Comparing the strength of modular signal, and evaluating alternative modular hypotheses, using covariance ratio effect sizes with morphometric data
Dean, Adams; Collyer, Michael (2019), Comparing the strength of modular signal, and evaluating alternative modular hypotheses, using covariance ratio effect sizes with morphometric data, Dryad, Dataset, https://doi.org/10.5061/dryad.h18931zfs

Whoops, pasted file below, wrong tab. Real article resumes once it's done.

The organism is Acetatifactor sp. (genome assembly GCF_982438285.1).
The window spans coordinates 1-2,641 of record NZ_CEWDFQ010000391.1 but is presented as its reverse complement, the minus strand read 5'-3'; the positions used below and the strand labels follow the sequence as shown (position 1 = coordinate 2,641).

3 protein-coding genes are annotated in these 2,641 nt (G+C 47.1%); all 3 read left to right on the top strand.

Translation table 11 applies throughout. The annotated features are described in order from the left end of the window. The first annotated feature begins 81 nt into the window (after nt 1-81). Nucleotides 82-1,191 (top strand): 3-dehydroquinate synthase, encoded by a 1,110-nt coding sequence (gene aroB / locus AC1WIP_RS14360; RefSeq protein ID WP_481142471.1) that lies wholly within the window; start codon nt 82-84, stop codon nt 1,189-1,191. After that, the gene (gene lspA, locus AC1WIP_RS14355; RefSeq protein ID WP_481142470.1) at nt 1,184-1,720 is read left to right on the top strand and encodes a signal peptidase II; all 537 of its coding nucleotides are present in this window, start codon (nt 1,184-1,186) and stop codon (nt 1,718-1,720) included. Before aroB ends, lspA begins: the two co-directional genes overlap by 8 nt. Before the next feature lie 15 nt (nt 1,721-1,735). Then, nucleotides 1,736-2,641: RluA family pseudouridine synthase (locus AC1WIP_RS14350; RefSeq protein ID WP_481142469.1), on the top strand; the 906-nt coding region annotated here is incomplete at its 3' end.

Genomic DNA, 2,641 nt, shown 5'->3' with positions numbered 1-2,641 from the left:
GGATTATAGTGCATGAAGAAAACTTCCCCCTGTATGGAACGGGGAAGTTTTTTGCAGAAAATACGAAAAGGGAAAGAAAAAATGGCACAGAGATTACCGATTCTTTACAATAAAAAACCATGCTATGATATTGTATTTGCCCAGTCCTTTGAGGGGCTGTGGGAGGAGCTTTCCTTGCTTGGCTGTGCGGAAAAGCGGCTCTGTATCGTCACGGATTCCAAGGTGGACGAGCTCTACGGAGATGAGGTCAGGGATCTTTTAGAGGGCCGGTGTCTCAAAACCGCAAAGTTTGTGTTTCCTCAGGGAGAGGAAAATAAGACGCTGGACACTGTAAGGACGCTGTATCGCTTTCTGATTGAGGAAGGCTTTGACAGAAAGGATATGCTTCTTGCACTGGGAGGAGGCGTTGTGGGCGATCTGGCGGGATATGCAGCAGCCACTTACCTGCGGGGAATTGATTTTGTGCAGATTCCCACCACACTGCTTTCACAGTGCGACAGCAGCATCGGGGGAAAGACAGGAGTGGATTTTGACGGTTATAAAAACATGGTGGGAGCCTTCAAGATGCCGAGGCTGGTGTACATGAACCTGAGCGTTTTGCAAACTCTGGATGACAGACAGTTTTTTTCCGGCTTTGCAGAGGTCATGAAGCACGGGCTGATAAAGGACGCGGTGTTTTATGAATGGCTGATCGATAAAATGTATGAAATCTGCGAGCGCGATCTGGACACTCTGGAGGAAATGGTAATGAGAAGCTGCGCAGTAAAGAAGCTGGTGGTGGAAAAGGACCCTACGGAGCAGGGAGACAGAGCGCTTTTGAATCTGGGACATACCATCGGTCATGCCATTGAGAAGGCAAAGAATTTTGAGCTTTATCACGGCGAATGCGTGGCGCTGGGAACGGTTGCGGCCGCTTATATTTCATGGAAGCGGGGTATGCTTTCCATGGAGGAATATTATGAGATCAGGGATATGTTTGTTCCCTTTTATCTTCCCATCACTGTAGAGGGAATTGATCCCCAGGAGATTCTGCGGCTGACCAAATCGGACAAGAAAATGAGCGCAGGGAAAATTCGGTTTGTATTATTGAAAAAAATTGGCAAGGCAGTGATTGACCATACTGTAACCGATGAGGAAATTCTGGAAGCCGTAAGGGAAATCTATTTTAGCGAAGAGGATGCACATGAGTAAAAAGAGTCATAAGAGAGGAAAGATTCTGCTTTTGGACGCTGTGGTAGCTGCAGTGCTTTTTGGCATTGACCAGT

The study of modularity is paramount for understanding trends of phenotypic evolution, and for determining the extent to which covariation patterns are conserved across taxa and levels of biological organization. However, biologists currently lack quantitative methods for statistically comparing the strength of modular signal across datasets, and a robust approach for evaluating alternative modular hypotheses for the same dataset. As a solution to these challenges, we propose an effect size measure (Z_CR) derived from the covariance ratio, and develop hypothesis-testing procedures for their comparison. Computer simulations demonstrate that Z_CR displays appropriate statistical properties and low levels of misspecification, implying that it correctly identifies modular signal, when present. By contrast, alternative methods based on likelihood (EMMLi) and goodness of fit (MINT) suffer from high false positive rates and high model misspecification rates. An empirical example in sigmodontine rodent mandibles is provided to illustrate the utility of Z_CR for comparing modular hypotheses. Overall, we find that covariance ratio effect sizes are useful for comparing patterns of modular signal across datasets or for evaluating alternative modular hypotheses for the same dataset. Finally, the statistical philosophy for pairwise model comparisons using effect sizes should accommodate any future analytical developments for characterizing modular signal.